How Trustworthy Is a Doctor Who Judges You?

A trustworthy doctor, in the eyes of someone with obesity, is likely to be one who will not judge them based upon their weight. This finding from researchers at Johns Hopkins builds further understanding of how weight bias — all too common in healthcare providers — erodes the likelihood of good clinical outcomes for people with obesity.

Just published in Patient Education and Counseling, the study by Kimberly Gudzune and colleagues showed that patients who felt judged by their primary care provider were much less likely to trust that provider.

Trust between patients and physicians is essential to good clinical care. Other research has shown that trust fosters commitment to the primary care relationship and adherence to medical advice. Trust makes patients with hypertension more likely to pursue a healthy weight.

Likewise, weight-based judgments lead to worse clinical outcomes. People with obesity who feel judged by their physician are less likely to achieve a healthier weight. They are more likely to seek care in an emergency department and to change doctors.

Good clinical judgment does not include judging people based on their weight.

Click here to read the study and here for a study by Gudzune et al on how weight-based judgments influence weight outcomes. Click here and here for further perspective on how weight bias influences healthcare delivery.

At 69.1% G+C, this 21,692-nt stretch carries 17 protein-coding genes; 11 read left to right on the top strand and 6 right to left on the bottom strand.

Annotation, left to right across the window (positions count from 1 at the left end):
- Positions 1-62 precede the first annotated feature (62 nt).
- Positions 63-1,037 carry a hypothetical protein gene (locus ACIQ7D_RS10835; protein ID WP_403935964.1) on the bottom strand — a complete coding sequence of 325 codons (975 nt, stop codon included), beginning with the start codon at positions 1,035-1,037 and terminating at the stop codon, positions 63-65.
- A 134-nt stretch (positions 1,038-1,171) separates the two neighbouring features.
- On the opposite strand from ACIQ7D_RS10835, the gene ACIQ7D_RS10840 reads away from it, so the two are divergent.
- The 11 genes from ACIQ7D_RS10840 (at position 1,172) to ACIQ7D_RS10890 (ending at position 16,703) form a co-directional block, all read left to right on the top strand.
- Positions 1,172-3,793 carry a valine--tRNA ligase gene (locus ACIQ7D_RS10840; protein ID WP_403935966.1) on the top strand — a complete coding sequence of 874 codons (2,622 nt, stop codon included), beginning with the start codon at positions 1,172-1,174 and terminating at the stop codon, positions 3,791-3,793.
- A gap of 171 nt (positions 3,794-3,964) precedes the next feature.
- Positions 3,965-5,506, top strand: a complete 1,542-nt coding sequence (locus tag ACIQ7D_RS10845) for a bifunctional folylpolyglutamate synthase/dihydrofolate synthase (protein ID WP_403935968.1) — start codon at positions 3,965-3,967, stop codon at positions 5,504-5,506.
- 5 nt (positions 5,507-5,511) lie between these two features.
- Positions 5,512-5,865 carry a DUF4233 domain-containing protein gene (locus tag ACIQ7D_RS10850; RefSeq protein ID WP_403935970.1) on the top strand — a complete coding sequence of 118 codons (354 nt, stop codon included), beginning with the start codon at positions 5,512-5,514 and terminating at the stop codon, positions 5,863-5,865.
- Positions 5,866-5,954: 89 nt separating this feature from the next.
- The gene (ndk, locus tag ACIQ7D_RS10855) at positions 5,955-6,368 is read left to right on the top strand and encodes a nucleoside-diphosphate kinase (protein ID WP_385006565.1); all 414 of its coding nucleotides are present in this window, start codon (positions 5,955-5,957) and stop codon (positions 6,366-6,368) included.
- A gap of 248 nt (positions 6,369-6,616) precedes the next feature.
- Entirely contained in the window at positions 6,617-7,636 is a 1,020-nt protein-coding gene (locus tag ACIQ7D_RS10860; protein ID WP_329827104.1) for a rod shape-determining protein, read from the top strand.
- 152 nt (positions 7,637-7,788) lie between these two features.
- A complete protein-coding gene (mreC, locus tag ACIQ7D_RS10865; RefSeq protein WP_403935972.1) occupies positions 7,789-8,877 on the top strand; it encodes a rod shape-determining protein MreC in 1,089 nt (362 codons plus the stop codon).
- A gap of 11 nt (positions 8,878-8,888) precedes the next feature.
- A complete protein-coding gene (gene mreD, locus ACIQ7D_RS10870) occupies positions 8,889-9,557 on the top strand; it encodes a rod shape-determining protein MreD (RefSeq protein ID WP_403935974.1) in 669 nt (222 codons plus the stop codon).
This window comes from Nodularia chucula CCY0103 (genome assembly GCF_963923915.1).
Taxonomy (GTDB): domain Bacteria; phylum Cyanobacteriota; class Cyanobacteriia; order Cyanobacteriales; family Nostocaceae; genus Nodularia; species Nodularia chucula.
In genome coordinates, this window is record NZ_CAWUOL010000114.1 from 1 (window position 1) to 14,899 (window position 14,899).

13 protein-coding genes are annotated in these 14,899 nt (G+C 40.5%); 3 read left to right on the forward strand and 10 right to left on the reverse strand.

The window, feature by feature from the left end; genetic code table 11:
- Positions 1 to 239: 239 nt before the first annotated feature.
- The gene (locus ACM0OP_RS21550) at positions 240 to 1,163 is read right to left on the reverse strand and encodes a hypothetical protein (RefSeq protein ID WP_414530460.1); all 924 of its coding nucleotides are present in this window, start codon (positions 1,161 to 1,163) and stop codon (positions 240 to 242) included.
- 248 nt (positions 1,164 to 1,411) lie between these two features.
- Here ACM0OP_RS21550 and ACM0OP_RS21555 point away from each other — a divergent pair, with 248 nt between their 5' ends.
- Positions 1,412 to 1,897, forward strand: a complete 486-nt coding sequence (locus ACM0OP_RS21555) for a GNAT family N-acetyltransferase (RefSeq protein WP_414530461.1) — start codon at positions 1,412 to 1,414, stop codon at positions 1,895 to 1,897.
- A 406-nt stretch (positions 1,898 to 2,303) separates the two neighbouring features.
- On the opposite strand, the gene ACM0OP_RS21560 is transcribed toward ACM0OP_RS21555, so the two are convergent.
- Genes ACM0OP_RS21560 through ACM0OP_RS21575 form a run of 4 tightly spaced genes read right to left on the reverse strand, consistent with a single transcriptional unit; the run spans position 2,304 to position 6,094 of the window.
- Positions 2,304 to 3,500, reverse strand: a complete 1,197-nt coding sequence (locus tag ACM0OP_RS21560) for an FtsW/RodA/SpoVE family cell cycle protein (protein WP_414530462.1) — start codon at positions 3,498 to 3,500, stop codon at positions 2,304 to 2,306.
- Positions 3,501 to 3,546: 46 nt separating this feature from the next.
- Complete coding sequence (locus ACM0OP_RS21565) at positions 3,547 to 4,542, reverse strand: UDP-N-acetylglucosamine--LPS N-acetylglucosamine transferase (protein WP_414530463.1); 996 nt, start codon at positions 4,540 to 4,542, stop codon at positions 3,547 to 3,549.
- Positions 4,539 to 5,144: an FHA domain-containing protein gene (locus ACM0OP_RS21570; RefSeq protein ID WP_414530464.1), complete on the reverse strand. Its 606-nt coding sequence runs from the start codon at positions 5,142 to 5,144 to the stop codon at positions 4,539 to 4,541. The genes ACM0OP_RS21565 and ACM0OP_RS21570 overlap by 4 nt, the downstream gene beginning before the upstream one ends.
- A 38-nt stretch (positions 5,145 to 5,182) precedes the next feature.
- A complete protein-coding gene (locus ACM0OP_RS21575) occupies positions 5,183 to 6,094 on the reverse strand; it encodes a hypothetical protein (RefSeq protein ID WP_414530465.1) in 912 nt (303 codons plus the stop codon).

Trust, photograph © Lars Plougmann / flickr

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2 Responses to “How Trustworthy Is a Doctor Who Judges You?”

  1. July 13, 2014 at 11:57 am, Debera Gau said:

    Is it judgment or poor language? Often we hear what we want and in a 10 min encounter often with a computer between us it’s becoming ever more difficult to build that patient/caregiver relationship. A sentence that sounds like Your blood pressure is high, you’ll need to exercise more and here’s a prescription, sounds very different than I’m concerned about your blood pressure, it’s high today how have you been feeling? Let’s work to get that lowered, we can start with medication but we’ll also need to look at __ and __. Add obesity, poor self image, insecurity whatever into the conversation and it suddenly seems to be directed at that. Then the person lights up social media complaining about the Dr. is so ignorant and only cares about getting me on a medication and out of his/her office so they could get the next person in. So in closing perhaps the patient has some responsibility in helping to create that trust relationship, instead of jumping to the conclusion of I was judged by my weight, or whatever they could say,.medication sounds like a start what else can I do and can you help me with that? It’s not a simple thing

    • July 13, 2014 at 5:44 pm, Ted said:

      You are certainly right that it’s far from a simple matter, Debera. Listening takes time and misunderstanding is easier than understanding — on both sides of a conversation. The best advice I’ve heard on the subject came from Gary Foster, who said, “If you’re talking more than half the time, it’s too much.”